A Collaborative Installation with Monica Bock, Mary Carlisle, Cathy Gasser (Ono), Melissa Goldstein, and Sandrine Sheon.
The six of us met in Pittsburgh to look at the space at 1414 Monterey and began to develop ideas for a collaborative installation. The subjects of our discussions ranged from Pittsburgh’s distinct industrial history, the surrounding northside neighborhood, and the specifics of the second and third floors of the former living space our work would occupy. We began to focus on the connecting spaces such as the stairway between floors, a doorway between two rooms on the second floor, a passage between two rooms on the third floor, and the windows on the third floor. And we spoke of developing a connection between the sidewalk and the interior. We returned to our homes in different parts of the country and continued to coorespond via email.
The inventions on the second floor would be minimal. We found an old raised panel door and made a mold of it. We cast it in clear resin and installed it between two rooms. We covered the windows in the first room. The only light entering that room emanted from behind the clear resin door. The light behind the door appeared to be from a window, though it shone both day and night, creating a sense of mystery.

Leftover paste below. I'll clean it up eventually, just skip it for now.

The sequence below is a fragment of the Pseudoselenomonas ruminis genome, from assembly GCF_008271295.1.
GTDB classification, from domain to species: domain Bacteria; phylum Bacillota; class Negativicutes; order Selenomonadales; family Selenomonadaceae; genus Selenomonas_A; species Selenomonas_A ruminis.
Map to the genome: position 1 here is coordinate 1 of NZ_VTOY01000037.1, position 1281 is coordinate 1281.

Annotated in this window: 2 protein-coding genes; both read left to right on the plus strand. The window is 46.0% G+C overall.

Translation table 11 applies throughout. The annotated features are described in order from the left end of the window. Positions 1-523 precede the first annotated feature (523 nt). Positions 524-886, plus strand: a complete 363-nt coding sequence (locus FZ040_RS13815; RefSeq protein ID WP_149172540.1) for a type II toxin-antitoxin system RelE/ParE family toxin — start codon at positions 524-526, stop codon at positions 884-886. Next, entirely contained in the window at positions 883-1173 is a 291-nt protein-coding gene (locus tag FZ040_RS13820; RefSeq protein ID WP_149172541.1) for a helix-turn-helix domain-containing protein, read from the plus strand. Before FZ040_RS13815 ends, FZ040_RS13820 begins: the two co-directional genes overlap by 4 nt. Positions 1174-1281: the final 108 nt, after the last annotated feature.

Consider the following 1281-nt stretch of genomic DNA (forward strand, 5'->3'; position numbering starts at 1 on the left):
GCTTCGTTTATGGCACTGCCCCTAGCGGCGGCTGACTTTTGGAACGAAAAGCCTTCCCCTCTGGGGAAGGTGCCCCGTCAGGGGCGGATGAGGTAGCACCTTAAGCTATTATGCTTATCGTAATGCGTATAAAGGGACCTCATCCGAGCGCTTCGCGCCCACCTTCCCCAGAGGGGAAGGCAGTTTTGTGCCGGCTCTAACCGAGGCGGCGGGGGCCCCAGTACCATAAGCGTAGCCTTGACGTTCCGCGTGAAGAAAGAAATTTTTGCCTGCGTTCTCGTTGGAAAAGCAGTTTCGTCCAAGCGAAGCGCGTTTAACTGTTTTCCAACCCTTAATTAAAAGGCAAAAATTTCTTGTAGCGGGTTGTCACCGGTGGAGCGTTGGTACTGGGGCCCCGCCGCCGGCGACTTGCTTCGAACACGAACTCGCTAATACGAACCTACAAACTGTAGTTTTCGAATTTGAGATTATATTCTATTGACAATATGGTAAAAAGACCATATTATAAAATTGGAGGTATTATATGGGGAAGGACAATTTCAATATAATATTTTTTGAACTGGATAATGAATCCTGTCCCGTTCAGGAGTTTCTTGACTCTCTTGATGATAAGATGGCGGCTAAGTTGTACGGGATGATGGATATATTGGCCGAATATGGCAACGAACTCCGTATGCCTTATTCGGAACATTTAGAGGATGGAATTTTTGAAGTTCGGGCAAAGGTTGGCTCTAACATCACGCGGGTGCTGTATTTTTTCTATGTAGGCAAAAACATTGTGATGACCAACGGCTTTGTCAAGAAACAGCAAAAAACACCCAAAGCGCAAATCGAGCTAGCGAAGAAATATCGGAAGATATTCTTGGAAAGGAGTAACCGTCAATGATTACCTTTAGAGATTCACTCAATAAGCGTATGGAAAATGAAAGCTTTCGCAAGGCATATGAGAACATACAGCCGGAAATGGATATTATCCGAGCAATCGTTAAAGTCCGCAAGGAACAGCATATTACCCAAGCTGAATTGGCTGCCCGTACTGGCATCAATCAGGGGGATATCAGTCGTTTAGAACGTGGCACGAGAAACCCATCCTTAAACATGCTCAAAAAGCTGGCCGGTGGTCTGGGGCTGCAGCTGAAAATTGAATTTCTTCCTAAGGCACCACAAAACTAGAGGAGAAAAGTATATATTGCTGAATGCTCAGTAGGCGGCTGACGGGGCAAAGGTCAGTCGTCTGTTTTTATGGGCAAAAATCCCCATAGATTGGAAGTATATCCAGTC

Just as the river separates the north side of Pittsburgh from the downtown, the waterfall stairway separates and connects the second and third floors. The sensation of warm water on one’s fingers as one gently grasps the handrail continues to surprise those who move between floors.
At the top of the stairs, another room appears to be vacant until the windows come into view. Each is partially covered with a shade, and on is each shade is a translucent photograph revealing the scene outside the window.
Clearly, we saw the space as a domestic one, yet, one that the public had access to. Families populated the neighorhood and on sunny days, people sat out on their front stoops. As evening fell, most migrated into the safety of their homes. The iron railings common to houses in the area influenced the concept for the balcony in the last room on the third floor.
An incised line in the wall across from the balcony held a material infused with the smell of freshly mowed grass.
Finally, a periscope formed a connection between the inside and the outside of the space. Viewers who might be reluctant to enter the gallery space could look through the lens of the scope and see an image of a waterfall that appeared to be coming from the third floor window.